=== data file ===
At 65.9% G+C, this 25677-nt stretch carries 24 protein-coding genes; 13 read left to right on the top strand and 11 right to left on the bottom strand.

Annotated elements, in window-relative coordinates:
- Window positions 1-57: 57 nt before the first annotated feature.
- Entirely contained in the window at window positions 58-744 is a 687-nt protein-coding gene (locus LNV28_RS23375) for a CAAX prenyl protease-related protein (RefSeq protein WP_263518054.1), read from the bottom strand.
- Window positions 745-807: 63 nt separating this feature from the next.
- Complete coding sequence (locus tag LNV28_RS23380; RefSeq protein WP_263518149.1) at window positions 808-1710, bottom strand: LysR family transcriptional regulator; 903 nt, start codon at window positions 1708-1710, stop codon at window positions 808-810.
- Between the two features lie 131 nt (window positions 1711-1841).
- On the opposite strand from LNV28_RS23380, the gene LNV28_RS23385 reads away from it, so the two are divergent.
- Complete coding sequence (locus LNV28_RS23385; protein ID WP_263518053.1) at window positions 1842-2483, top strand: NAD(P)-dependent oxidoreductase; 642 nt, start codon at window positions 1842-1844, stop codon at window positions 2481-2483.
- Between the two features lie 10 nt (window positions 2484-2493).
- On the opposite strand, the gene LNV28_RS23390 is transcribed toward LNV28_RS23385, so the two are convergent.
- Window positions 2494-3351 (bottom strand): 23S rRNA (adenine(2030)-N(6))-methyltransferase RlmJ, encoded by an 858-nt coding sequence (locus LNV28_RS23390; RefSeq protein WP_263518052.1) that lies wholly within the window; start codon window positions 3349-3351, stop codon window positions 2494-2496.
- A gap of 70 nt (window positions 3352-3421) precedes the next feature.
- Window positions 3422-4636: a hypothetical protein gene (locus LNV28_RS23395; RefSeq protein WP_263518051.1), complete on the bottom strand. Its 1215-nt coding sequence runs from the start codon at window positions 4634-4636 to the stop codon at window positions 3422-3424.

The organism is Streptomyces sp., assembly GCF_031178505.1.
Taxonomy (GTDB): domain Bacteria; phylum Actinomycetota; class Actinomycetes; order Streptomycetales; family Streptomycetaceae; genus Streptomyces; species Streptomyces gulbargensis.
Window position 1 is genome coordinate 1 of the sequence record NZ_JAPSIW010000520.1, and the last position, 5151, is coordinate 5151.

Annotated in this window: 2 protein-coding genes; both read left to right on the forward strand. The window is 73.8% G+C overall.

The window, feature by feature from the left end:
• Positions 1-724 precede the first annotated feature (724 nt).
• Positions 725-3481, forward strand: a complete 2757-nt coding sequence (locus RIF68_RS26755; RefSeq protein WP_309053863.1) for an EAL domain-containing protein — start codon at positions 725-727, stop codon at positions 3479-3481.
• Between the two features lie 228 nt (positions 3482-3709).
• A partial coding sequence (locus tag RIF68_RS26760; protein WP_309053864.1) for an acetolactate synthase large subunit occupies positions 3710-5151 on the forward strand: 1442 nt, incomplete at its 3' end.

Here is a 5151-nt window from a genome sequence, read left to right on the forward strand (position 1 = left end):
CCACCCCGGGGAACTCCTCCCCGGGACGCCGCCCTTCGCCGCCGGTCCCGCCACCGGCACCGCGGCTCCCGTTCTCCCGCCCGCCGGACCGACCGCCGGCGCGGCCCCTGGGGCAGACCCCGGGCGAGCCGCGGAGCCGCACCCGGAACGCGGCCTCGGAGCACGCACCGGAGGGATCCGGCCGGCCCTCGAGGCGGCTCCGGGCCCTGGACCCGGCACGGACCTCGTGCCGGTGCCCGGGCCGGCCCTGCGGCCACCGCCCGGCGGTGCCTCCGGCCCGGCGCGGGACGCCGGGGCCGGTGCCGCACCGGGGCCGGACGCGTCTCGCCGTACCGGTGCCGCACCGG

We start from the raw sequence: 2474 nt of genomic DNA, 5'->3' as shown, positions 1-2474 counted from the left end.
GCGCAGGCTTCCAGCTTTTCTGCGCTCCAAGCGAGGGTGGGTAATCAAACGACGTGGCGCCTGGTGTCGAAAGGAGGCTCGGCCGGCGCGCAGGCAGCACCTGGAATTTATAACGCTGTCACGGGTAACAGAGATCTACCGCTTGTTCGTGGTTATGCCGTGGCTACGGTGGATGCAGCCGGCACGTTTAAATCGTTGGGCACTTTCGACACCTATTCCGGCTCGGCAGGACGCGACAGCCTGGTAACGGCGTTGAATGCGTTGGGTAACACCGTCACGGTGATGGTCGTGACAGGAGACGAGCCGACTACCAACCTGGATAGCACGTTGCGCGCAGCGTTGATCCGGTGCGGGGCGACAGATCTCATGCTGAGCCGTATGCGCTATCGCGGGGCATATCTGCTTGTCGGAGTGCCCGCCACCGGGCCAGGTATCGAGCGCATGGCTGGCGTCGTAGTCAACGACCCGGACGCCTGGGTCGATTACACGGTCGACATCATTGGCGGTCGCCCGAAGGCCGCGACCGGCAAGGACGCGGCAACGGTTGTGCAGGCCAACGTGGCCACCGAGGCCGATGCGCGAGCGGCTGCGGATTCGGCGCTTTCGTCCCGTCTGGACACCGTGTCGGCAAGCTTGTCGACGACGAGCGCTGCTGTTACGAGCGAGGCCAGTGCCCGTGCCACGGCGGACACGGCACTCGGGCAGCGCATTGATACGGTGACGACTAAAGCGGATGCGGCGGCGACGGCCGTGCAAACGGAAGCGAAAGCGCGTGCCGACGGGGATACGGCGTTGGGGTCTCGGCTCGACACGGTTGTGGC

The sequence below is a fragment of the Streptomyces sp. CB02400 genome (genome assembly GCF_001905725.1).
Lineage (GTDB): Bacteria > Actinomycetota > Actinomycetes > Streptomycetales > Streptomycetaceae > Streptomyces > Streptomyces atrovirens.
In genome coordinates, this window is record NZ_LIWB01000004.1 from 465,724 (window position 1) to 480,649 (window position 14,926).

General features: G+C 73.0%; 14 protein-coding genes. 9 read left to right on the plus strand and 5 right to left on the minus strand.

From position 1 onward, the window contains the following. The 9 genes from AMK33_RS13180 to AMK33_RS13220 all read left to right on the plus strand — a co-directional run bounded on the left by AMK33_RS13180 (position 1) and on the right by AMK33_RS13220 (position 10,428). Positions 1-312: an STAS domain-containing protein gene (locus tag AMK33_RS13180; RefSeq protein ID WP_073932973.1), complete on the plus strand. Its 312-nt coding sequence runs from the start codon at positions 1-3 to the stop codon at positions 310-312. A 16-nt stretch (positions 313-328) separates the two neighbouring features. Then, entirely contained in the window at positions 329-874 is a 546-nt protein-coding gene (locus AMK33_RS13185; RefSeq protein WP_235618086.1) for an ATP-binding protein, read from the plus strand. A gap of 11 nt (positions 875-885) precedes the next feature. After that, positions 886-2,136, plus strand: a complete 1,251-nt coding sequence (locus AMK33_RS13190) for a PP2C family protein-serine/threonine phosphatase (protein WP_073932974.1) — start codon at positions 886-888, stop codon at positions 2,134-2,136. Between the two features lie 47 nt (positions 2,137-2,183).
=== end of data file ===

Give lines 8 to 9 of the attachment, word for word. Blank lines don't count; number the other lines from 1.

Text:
- On the opposite strand from LNV28_RS23380, the gene LNV28_RS23385 reads away from it, so the two are divergent.
- Complete coding sequence (locus LNV28_RS23385; protein ID WP_263518053.1) at window positions 1842-2483, top strand: NAD(P)-dependent oxidoreductase; 642 nt, start codon at window positions 1842-1844, stop codon at window positions 2481-2483.